Tony Grist (poliphilo) wrote,
Tony Grist

You Have To Laugh

The thing that bothers me most about the Pope isn't anything he's said or done (we all make mistakes and have silly beliefs) but that people will turn out in their thousands to be in his general vicinity- simply because of what he is. Look at him; there's very little there to detain us. He's old, he's ugly, he doesn't have his predecessor's bully-boy charisma, nor any particular vibe of holiness; he has nothing very interesting to say- and clearly knows very little about the culture he presumes to address- and when he speaks he mumbles- reading from a script. If he were not the pope- not dignified by office- but just the elderly professor he would have been if he hadn't been so ambitious you wouldn't give him a second glance.

One of the things he's been saying is that the decay of faith begets tyranny. Actually no. I couldn't disagree more. The habit of faith- the taking of things on trust- the deferring to a person dressed up like a Christmas tree just because he has a high-sounding title- is what begets tyranny. National Socialism went down a storm in Benedict's native Bavaria because they were already soused in the flamboyantly theatrical, authoritarian, sickly-sweet, plaster and gold leaf culture of Tridentine Catholicism. Tyrants down the ages have used religion as a handy tool (often despising it as they did so) and clerics- in very great numbers- in spite of the faith they're supposed to have in something quite different- have been only too happy to crown them and bless their flags and sometimes- even- their execution squads.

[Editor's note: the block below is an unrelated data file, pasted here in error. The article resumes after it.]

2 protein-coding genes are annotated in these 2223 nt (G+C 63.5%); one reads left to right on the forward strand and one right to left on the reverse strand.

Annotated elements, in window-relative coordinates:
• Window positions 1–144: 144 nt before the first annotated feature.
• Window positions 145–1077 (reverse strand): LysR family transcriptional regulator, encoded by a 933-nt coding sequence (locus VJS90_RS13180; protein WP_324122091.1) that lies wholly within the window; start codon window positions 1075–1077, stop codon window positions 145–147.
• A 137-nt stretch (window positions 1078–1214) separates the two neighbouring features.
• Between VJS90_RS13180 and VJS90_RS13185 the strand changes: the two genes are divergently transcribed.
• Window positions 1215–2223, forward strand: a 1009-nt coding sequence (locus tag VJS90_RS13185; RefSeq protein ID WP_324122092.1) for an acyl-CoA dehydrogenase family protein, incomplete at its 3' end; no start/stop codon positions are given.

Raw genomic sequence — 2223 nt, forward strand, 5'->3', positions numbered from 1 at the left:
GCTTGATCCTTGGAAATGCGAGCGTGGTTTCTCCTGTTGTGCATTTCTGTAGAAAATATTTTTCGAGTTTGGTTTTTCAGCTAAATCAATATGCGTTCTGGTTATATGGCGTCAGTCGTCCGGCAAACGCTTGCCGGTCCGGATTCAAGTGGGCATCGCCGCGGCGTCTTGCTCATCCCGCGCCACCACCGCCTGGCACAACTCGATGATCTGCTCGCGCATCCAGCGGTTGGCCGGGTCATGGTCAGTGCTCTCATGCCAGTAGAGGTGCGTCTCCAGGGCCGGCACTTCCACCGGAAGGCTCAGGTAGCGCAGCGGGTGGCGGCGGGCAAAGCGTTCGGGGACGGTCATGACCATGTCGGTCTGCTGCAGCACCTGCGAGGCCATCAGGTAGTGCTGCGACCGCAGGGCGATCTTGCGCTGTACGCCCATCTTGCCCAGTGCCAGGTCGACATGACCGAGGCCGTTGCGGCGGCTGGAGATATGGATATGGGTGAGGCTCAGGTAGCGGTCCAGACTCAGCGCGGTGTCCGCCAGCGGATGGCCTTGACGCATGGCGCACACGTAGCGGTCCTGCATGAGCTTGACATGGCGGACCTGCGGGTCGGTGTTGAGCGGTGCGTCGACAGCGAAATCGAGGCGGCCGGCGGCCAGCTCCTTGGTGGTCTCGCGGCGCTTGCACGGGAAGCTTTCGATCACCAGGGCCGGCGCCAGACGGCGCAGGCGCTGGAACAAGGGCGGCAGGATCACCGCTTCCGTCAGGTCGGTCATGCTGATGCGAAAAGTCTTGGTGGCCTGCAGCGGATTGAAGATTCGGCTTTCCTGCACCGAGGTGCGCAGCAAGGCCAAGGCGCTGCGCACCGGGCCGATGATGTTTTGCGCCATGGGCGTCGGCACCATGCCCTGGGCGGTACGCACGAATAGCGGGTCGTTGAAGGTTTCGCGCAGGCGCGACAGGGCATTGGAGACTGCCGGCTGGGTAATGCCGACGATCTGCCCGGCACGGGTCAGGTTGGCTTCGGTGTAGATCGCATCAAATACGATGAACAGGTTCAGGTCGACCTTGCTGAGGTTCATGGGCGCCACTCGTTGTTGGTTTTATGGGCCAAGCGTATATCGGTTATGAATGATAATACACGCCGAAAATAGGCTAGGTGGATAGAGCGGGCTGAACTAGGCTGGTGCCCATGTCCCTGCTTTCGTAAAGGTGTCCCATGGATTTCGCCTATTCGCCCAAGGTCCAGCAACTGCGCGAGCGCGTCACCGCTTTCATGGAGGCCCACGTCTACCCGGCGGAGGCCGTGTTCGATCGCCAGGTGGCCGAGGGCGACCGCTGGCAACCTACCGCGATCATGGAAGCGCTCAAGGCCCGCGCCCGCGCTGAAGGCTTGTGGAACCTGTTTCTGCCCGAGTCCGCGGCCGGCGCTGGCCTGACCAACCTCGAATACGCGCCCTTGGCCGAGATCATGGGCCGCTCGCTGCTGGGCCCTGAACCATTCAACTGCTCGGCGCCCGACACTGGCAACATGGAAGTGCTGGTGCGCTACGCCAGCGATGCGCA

The one thing most likely to stop a tyranny from gaining a grip is the cultivation- in the individual- of a lively, sceptical, irreverent intelligence.  We defend ourselves against power by highlighting its absurdity, and refusing to accord a man especial respect because he has a costume and a title. Benedict- who has been an inquisitor, a censor and a scourge of independent thinkers -  has spent most of his career enforcing conformity and repressing the one thing that best guarantees our freedom. Driving down our streets in his funny little car, conducting his open air spectaculars, he is doing what tyrants and the friends of tyrants have always done; he is using theatrics to overawe us and boot us into line.  This being Britain- with its longstanding history of finding important people funny- he's not likely to have much success. Even so, we owe it to ourselves to keep up the great tradition- and laugh and point. The price of freedom is eternal mockery.
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